The OPVs will be globally deployable and capable of ocean patrol with a range in excess of 5,000 nautical miles/5,754 miles/9,260 km, equivalent to a journey from Portsmouth to Rio de Janeiro, and a maximum speed of 24 knots/27.6 mph/44.5 km/h.

The manufacturing contract for the first three ships was announced in August 2014 and in the 2015 Strategic Defence and Security Review the UK Government announced its intention to buy a further two offshore patrol vessels to be built in Glasgow. Construction of first of class, HMS Forth, began in October 2014, second of class, HMS Medway, began in June 2015 while HMS Trent began in October 2015. HMS Forth (length – 90.5 m, width – 13 m) is due to be delivered to the Royal Navy in 2017.

Moving OPV HMS Forth across the Clyde in Glasgow
Moving OPV HMS Forth across the Clyde in Glasgow

Ninth NSC

Huntington Ingalls Industries’ (HII) Ingalls Shipbuilding division on August 30 received an $88.2 million fixed-price contract from the U.S. Coast Guard to purchase long-lead materials for a ninth National Security Cutter (NSC).

Munro, the sixth U.S. Coast Guard National Security Cutter (NSC) built at Ingalls Shipbuilding, spent three days in the Gulf of Mexico testing all of the ship’s systems (Photo by Lance Davis/HII)
Munro, the sixth U.S. Coast Guard National Security Cutter (NSC) built at Ingalls Shipbuilding, spent three days in the Gulf of Mexico testing all of the ship’s systems (Photo by Lance Davis/HII)

«NSC 9 will build on the performance record of her predecessors in the Legend class», said Ingalls Shipbuilding President Brian Cuccias. «Coast Guard leadership has stated these ships help fill a need to bolster front-line operations in the fight against crime, especially drug interdictions. Ingalls is proud and honored to be providing this most advanced fleet of cutters to enable the Coast Guard to perform its daily missions in protecting America’s shores».

The advance procurement funds will be used to purchase major items for NSC 9 (WMSL-758), such as steel, the main propulsion systems, generators, electrical switchboards and major castings.

«This long-lead material contract gives our shipbuilders the ability to immediately start work on the ship in anticipation of the construction contract», said Kari Wilkinson, Ingalls’ vice president of program management. «This advance procurement helps us get started on the next great ship in this program».

Ingalls has delivered the first five NSCs, the flagship of the Coast Guard’s cutter fleet, designed to replace the 12 Hamilton-class High-Endurance Cutters, which entered service during the 1960s. Ingalls’ sixth NSC, USCGC Munro (WMSL-755), is scheduled for acceptance sea trials and delivery in the fourth quarter of 2016. The seventh ship, USCGC Kimball (WMSL-756), is scheduled to launch in the fourth quarter, and the keel for the eighth, USCGC Midgett (WMSL-757), is scheduled to be laid later this year.

NSCs are 418 feet/127 m long with a 54-foot/16-meter beam and displace 4,500 tons/4,572 metric tons with a full load. They have a top speed of 28 knots/32 mph/52 km/h, a range of 12,000 nautical miles/13,809 miles/22,224 km, an endurance of 60 days and a crew of 120.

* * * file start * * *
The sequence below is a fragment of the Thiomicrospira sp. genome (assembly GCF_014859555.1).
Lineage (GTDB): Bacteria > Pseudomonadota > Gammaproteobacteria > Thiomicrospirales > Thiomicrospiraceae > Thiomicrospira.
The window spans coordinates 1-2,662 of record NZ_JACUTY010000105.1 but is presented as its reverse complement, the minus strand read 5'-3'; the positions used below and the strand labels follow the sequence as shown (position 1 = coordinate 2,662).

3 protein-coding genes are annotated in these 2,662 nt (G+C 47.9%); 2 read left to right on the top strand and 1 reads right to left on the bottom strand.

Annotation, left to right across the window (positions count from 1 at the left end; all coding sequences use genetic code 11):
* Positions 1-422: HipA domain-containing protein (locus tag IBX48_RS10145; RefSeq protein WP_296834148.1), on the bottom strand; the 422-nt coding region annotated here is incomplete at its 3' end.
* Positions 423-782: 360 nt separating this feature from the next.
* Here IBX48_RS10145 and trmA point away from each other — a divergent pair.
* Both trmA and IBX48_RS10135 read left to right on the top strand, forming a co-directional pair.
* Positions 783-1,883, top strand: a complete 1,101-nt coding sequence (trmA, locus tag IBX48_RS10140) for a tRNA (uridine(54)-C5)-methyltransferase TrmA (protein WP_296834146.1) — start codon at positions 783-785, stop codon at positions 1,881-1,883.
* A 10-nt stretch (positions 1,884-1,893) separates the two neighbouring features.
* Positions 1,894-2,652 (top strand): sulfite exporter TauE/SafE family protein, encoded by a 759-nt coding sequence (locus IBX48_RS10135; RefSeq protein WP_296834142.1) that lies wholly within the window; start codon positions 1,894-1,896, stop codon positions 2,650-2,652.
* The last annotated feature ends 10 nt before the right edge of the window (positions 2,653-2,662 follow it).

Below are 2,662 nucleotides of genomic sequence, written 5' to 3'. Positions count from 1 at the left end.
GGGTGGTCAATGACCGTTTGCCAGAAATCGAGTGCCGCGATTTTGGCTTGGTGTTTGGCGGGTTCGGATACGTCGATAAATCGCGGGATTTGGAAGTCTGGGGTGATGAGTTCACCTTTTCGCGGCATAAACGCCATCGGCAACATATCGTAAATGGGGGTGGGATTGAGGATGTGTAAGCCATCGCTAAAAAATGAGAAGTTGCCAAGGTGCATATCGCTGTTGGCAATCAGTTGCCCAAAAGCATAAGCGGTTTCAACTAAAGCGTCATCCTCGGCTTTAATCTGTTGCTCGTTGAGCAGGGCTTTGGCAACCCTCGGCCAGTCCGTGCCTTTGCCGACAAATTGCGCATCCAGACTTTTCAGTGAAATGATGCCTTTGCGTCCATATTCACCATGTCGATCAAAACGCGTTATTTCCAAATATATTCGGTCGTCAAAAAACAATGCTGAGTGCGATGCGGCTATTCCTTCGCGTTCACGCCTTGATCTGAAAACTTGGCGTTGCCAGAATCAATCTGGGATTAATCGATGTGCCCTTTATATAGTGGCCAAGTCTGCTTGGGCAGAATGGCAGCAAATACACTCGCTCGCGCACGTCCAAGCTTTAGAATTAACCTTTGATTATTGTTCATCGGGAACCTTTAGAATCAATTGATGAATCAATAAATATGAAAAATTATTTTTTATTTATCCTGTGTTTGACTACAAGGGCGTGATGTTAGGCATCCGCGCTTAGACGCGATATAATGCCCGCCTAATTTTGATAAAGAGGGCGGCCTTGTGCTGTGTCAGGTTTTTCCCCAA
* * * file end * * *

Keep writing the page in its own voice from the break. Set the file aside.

The Legend-class NSC is capable of meeting all maritime security mission needs required of the High-Endurance Cutter. The cutter includes an aft launch and recovery area for two rigid hull inflatable boats and a flight deck to accommodate a range of manned and unmanned rotary wing aircraft. It is the largest and most technologically advanced class of cutter in the U.S. Coast Guard, with robust capabilities for maritime homeland security, law enforcement, marine safety, environmental protection and national defense missions. This class of cutters plays an important role in enhancing the Coast Guard’s operational readiness, capacity and effectiveness at a time when the demand for their services has never been greater.

 

Facts

Displacement 4,500 long tons/4,572 metric tons
Length 418 feet/127 m
Beam 54 feet/16 m
Speed 28 knots/32 mph/52 km/h
Range 12,000 NM/13,809 miles/22,224 km
Endurance 60 days
Crew 120
Equipped with Mk-110 57-mm turret mounted gun
6 × 12.7-mm/.50 caliber machine guns
3D air search radar
2 level 1, class 1 aircraft hangers
A stern launch ramp for mission boats

 

Ship list

Ship Hull Number Laid down Launched Commissioned
Bertholf WMSL-750 03-29-2005 09-29-2006 08-04-2008
Waesche WMSL-751 09-11-2006 07-12-2008 05-07-2010
Stratton WMSL-752 07-20-2009 07-23-2010 03-31-2012
Hamilton WMSL-753 09-05-2012 08-10-2013 12-06-2014
James WMSL-754 05-17-2013 05-03-2014 08-08-2015
Munro WMSL-755 10-07-2013 09-12-2015
Kimball WMSL-756 03-04-2016
Midgett WMSL-757
WMSL-758

 

Munro (NSC 6) Builder’s Sea Trials

 

Trials for Destroyer

Huntington Ingalls Industries (HII) announced on September 02 the completion of the first round of sea trials for the guided missile destroyer USS John Finn (DDG-113). The Arleigh Burke-class (DDG-51) ship, built at HII’s Ingalls Shipbuilding division, spent three days in the Gulf of Mexico testing the ship’s main propulsion system and other ship systems.

Ingalls Shipbuilding's 29th Arleigh Burke (DDG-51) destroyer USS John Finn (DDG-113) sails the Gulf of Mexico during Alpha sea trials (Photo by Lance Davis/HII)